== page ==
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Brave New Shakespeare - "Go It Alone" from THE WINTER'S TALE with Lindsay Mendez and Todd Almond
Brave New Shakespeare Challenge - THE WINTER'S TALE with Margaret Odette | The Public Theater
Brave New Shakespeare Challenge - THE WINTER'S TALE with Stacey Yen | The Public Theater


For our 10th week we challenge you to interpret and share:

We’ve invited artists to share their interpretations of this famous passage.

Act Three, Scene Two

WATCH: Check out the videos from our Public Theater family for inspiration on this page. 
CREATE: Get inspired! Act, sing, rewrite, translate, paint, dance – whatever moves you!
CAPTURE: Record a video or snap a photo of your work. 
SHARE: Post your interpretation and share it with us and challenge your friends! Tag @PublicTheaterNY on Twitter and Instagram or @publictheater on Facebook, and be sure to use the hashtag #BraveNewShakespeare.
BONUS POINTS: Tag a friend who you think is up for the challenge. 

THE WINTER'S TALE, Act Three, Scene Two.

By William Shakespeare
Act Three, Scene Two

Since what I am to say must be but that
Which contradicts my accusation and...

Read the full passage here

Sir, spare your threats:
The bug which you would fright me with I seek....

Read the full passage here

El cuento de invierno
Acto Tres, Escena Dos
Por William Shakespeare
Traduccion por Ángel-Luis Pujante

Pues lo que vaya a decir no ha de ser  
sino para negar la acusación....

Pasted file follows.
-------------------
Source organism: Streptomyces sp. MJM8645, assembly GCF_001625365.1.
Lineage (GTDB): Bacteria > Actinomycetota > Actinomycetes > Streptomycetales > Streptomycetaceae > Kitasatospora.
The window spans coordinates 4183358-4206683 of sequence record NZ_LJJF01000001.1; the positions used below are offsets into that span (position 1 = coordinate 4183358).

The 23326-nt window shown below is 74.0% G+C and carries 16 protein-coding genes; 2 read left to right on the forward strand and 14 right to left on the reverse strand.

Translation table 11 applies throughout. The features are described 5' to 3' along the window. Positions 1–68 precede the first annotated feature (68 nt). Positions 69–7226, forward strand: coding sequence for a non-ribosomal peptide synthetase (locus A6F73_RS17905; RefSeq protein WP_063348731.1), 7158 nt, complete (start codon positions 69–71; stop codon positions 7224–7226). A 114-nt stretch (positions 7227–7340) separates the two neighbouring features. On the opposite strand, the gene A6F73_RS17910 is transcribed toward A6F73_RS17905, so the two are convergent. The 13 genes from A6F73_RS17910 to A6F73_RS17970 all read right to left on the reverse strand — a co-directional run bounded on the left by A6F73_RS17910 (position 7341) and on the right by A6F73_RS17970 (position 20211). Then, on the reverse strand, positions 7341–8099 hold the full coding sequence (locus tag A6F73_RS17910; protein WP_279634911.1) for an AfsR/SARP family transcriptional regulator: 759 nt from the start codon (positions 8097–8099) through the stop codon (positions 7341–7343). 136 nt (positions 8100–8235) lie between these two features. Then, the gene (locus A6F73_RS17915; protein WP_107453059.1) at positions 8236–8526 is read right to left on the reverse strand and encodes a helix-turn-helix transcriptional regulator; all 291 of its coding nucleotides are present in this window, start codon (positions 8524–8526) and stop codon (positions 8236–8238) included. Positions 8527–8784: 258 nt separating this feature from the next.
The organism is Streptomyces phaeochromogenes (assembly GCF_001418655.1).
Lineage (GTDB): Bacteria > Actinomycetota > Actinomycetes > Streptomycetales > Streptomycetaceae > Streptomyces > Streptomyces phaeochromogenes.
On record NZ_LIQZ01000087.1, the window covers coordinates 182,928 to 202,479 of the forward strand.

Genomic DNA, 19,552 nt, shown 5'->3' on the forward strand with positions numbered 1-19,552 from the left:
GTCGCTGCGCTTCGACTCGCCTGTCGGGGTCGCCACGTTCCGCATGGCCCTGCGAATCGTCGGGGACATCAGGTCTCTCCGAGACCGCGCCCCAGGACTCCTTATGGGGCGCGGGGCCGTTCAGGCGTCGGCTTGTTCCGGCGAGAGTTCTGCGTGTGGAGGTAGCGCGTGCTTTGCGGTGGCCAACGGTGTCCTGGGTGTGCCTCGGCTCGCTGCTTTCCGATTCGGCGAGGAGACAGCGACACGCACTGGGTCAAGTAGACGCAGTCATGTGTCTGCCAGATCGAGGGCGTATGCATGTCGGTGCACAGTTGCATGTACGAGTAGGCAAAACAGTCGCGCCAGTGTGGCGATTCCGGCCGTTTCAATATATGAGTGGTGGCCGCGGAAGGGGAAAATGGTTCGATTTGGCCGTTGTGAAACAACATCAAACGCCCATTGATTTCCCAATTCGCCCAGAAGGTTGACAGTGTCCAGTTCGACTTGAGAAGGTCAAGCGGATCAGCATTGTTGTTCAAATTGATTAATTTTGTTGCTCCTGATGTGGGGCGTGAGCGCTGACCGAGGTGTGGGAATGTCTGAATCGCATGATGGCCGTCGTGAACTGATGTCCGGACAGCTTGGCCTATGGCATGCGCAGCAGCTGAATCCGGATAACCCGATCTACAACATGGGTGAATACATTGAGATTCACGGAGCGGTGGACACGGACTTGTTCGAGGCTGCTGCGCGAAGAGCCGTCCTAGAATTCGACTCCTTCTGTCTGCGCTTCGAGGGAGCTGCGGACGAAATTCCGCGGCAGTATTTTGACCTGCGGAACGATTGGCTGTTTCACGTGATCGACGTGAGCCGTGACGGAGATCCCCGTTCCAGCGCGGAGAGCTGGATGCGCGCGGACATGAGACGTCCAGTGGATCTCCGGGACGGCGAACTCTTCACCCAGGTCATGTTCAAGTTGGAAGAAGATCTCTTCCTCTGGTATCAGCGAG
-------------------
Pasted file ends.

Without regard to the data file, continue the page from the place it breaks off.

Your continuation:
Lee el pasaje completo aquí.

Mi señor, ahórrate amenazas. El duende 
con que quieres asustarme yo lo busco....

Lee el pasaje completo aquí.

Shakespeare Thoughts.

From Patricia Akhimie
Associate Professor of English at Rutgers University-Newark, and author of Shakespeare and the Cultivation of Difference (Routledge)
Twitter: @pakhimie

Accused of a crime she has not committed—adultery with her husband’s childhood friend, Polixenes—repudiated publicly by her husband, King Leontes, separated from her son, incarcerated, forced to give birth in a prison cell and immediately parted from her newborn baby, Queen Hermione defends herself in the only way she can in this scene. Made to stand before her accuser and an indifferent crowd of onlookers in a mockery of a trial, she proclaims her innocence in the most strident terms. Yet her words fall on deaf ears.  Her call for justice is that much more poignant because she seems to know that she will not be exonerated no matter what she says or does, that no one can save her. 

Hermione’s speech resonates with us today as she describes what it is like to be treated as suspect, to be treated as guilty without evidence of any crime, to be subject to overly harsh punishment, and to know that the justice system itself is biased against you. In Shakespeare’s time women were particularly vulnerable to accusations of adultery, their reputations could be easily by smeared by something as simple as gossip, and they did not enjoy many protections against physical and other kinds of domestic abuse. A husband’s trust and love was key to a woman’s safety and well-being.  Powerfully, Hermione says that she does not care even for her own life, having lost everything worth living for.  What she does care about is honor, her own and her children’s by extension.  In order to clear her name she will invoke a greater judgment—divine judgment—represented in the play by the Oracle of Apollo at Delphi.

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